Lent III – Year B (2018)

Exodus 20:1-17; Psalm 19; 1 Corinthians 1:18-25; John 2:13-22

Eric Prachar

The scene of Jesus driving the money changers out of the temple reminds us of the hazards of viewing the modern church as just another voice in the consumer marketplace. Rather than putting our energy into building a human institution that presents a message of success and measures results in numbers, we are called to open our hearts and share what we have in reaching out in service to those in need.

Lent II – Year B (2018)

Genesis 17:1-7,15-16; Psalm 22:22-30; Romans 4:13-25; Mark 8:31-38

Ian Edgar

Faith is having trust in things we can’t see, acknowledging that we need something that goes beyond what we can see and control ourselves. It is a gift that enables us to deal with uncertainty, to stop worrying about things over which we have no power and to live in the confidence of God’s unfailing love.

Epiphany VI – Year B

2 Kings 2:1-12; Psalm 50:1-6; 2 Corinthians 4:3-6; Mark 9:2-9

Eric Prachar

As we approach Ash Wednesday, the story of the Transfiguration of Jesus gives us much to reflect on. The mysterious events from which the disciples sought certainty parallel our own anxiety with uncertainty. As we climb toward deeper knowledge of God we may become more aware of how much we don’t know. Like the disciples we are commanded to listen to Jesus, to lean on his teaching. By offering ourselves in service we gain new insight.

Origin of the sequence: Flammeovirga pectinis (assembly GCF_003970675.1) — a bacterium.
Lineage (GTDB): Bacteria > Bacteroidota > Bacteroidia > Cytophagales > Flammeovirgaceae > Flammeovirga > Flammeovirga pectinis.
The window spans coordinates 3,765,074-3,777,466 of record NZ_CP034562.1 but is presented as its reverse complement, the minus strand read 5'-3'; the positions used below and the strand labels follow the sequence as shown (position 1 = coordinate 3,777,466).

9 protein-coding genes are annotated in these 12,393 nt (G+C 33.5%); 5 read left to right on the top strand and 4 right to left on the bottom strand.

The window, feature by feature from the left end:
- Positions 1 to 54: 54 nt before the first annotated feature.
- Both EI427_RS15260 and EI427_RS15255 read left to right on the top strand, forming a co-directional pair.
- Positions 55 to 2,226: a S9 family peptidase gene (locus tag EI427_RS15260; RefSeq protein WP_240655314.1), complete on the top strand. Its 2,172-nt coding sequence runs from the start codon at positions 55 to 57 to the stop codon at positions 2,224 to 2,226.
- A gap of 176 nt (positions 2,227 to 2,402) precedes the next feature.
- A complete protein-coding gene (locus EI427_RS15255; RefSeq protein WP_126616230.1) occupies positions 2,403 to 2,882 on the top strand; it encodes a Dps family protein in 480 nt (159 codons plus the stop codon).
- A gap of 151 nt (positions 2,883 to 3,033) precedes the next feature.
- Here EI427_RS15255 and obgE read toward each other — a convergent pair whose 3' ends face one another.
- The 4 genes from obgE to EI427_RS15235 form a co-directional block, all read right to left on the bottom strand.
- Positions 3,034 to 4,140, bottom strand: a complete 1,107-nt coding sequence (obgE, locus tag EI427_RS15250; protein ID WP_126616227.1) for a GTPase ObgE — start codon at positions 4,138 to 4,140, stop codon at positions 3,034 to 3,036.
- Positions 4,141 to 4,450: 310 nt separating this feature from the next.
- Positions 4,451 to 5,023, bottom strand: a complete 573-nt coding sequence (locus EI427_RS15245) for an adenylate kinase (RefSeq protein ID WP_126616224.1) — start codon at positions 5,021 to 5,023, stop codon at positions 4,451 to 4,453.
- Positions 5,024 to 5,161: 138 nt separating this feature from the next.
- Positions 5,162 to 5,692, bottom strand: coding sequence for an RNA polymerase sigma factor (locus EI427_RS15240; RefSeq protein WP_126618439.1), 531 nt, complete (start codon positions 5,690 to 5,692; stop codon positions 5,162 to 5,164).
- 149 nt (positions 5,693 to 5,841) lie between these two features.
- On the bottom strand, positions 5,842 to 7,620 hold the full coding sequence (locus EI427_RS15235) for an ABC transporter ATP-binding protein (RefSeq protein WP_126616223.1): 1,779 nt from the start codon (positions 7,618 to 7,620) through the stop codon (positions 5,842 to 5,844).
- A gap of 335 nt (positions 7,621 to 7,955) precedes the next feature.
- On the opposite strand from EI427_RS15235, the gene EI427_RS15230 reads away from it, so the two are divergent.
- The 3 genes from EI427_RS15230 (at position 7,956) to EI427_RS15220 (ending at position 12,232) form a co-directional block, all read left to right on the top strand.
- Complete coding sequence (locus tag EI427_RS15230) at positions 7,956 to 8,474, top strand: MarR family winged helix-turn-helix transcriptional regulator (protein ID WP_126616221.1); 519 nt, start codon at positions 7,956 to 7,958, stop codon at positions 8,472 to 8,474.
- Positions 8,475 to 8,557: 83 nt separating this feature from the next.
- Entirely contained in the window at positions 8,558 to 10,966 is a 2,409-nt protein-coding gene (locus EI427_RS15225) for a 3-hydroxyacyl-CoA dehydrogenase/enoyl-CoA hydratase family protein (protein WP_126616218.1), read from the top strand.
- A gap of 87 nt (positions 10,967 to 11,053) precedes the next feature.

Epiphany IV – Year B

Deuteronomy 18:15-20; Psalm 111; 1 Corinthians 8:1–13; Mark 1:21-28

Rev. Dale Nikkel

Sometimes our attitudes toward food reflect what we believe. Although we may feel liberated from strict views of dietary laws, there are questions of example to consider. Will the choices we make become a hindrance to someone else? In a society that values personal freedom above all else, the call to surrender some choices for the good of others is difficult to hear. Nevertheless, we are encouraged to show love, honour and respect for others through simple acts of self-sacrifice.

Artist in Residence: Angus Sinclair

Artist in Residence
St George’s Anglican Church

Angus SinclairThe Wardens are pleased to announce that Angus Sinclair has accepted our invitation to be ‘Artist in Residence’ at St George’s Anglican Church, London. In tandem with our Director of Music, Bonnie L. Neaves, Angus will offer his musical gifts in worship and facilitate the development of the music programme in other aspects of the congregation’s life. Please join with us in welcoming Angus who is already no stranger to our life together in this place.

Angus Sinclair is a well-known freelance organist and pianist in the London area. He holds an Honours B.Mus. in organ performance from WLU. As an organist and music director, his appointments included St. Paul’s Cathedral London ON, the Church of the Holy Saviour in Waterloo, and the Blyth Festival Singers. He was accompanist of the Three Cantors from 1997 to 2016; together they raised well over $1million in aid of the Huron Hunger Fund and produced several CD recordings and performed over 250 concerts. Together they received Honorary Senior Fellowships from Renison College, and Honorary DD degrees from Huron University College. Angus has written a number of compositions, and his recordings include A Goodly Heritage, with Kim Silver, flute.